Even as the startup ecosystem hoped that the scourge of ‘angel tax’ will be done away with, the government’s announcement preventing scrutiny on valuations and share premiums provided only temporary relief.
Finance minister Nirmala Sitharaman, while presenting her maiden budget today, announced that startups and investors filing requisite declarations and providing information in their returns will not be subject to scrutiny on valuations or share premiums.
The government has also directed Central Board of Direct Taxes (CBDT) to form a committee to evaluate pending assessments of startups served with notices under ‘angel tax’ and address grievances.
However, it does not directly address whether exemption letters granted by CBDT to startups registered with the Department for Promotion of Industry and Internal trade (DPIIT) will be valid on tax notices issued to these companies before the letters were granted.
Some companies had earlier claimed that their appeal on these orders were held up as tax department cited lack of clarity on validity of exemption letters retrospectively.
“There is no mention of the impact of the announcement in retrospective,” said Sreejith Moolayil, cofounder of health food brand True Element, who was among a group of startups that were part of stakeholder meetings with DPIIT and CBDT from December 2018 to earlier this year.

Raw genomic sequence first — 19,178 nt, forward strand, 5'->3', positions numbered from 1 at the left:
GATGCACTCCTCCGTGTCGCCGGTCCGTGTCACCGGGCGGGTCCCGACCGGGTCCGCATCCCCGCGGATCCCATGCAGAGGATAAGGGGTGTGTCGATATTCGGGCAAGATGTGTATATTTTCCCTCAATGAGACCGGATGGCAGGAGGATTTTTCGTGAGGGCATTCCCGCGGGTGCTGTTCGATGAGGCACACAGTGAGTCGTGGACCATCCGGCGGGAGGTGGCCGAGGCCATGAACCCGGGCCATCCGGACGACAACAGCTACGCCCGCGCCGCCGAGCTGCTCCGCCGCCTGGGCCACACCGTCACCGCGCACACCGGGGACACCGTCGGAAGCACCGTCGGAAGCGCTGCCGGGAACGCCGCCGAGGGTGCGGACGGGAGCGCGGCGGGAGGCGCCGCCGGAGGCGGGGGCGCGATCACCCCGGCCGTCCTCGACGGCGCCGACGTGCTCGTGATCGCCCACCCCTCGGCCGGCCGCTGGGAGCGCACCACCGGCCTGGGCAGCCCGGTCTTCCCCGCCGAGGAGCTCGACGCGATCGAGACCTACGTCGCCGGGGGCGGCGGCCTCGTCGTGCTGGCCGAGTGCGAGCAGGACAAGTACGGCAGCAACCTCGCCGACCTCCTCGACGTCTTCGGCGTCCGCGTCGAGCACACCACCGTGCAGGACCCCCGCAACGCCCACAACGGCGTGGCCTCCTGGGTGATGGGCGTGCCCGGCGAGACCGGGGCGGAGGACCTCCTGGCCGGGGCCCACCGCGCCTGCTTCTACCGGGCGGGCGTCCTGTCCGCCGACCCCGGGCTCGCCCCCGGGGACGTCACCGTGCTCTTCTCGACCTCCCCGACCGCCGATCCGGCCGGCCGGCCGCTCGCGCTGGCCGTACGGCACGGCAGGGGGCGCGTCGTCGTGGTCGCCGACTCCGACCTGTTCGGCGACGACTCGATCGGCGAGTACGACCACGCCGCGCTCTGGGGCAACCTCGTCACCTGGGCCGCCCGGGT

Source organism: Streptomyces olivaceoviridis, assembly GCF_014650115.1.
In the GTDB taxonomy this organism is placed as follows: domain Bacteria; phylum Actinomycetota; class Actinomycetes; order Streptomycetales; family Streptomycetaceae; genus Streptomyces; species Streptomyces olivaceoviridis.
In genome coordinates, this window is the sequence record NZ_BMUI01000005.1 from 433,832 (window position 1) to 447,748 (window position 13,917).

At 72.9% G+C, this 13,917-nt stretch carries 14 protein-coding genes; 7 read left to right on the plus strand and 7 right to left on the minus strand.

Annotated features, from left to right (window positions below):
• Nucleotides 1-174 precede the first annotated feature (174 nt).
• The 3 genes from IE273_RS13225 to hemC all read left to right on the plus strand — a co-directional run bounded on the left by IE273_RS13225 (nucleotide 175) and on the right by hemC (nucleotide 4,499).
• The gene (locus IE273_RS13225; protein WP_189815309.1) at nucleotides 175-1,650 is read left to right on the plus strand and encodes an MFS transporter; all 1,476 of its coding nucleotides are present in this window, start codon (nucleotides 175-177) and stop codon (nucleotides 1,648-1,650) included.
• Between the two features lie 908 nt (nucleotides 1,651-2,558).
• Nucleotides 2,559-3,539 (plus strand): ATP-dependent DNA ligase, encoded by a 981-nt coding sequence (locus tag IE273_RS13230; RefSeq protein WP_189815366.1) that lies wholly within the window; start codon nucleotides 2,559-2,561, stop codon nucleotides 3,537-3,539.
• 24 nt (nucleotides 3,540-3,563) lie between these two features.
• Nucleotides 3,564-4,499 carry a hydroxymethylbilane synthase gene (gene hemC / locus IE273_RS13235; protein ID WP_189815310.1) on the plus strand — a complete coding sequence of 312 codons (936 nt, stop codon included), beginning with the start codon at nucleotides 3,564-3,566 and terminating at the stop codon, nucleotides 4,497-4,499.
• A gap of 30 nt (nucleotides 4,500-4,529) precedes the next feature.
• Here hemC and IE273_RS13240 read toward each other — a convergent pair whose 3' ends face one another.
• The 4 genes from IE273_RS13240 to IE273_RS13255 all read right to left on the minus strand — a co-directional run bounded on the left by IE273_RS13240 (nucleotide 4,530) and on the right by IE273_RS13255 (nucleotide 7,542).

“The CBDT committee will add another layer of bureaucracy, similar to the inter-ministerial board which was disbanded post the February 19 notification. The approval rate of the board was 3% and we are likely to be stuck again with the same.”
DPIIT had issued a notification on February 19 which sought to ease the norms around ‘angel tax’ or Section 56(2) (viib) which treats early stage investments in startups as ‘income from other sources’ taxed at 30% on par with corporate taxation structures.
Close to 80 startups were issued notices for the assessment year 2016-17 in December 2018 for raising funds from family, friends, and investor networks not registered with the market regulator as Alternate Investment Fund - I, especially if the company’s valuation was higher than the market value.
"There is no statutory backing to the notifications already issued by CBDT on dealing with ‘angel tax’ issues. It will continue to remain a challenge for companies in the absence of the same," said Pranay Bhatia, Tax Partner at BDO India.
Budget 2019 also increased the scope to networks registered as AIF-I or AIF-II with market regulators, sparing companies raising capital from further tax scrutiny on valuations.
“We are seeing instances where despite the exemption letter, tax authorities have been reaching out to companies,” Rajat Tandon, president of Indian Private Equity and Venture Capital Association (IVCA) told TechCircle.
"lVCA along with TiE has reached out to these companies to submit their concerns to DPIIT for a hopeful outcome."
In a statement, executive chairman of TiE Delhi-NCR, Geetika Dayal said, “The confusion continues among startups who are currently impacted, and the proof of the pudding will be if their concerns are resolved rapidly.”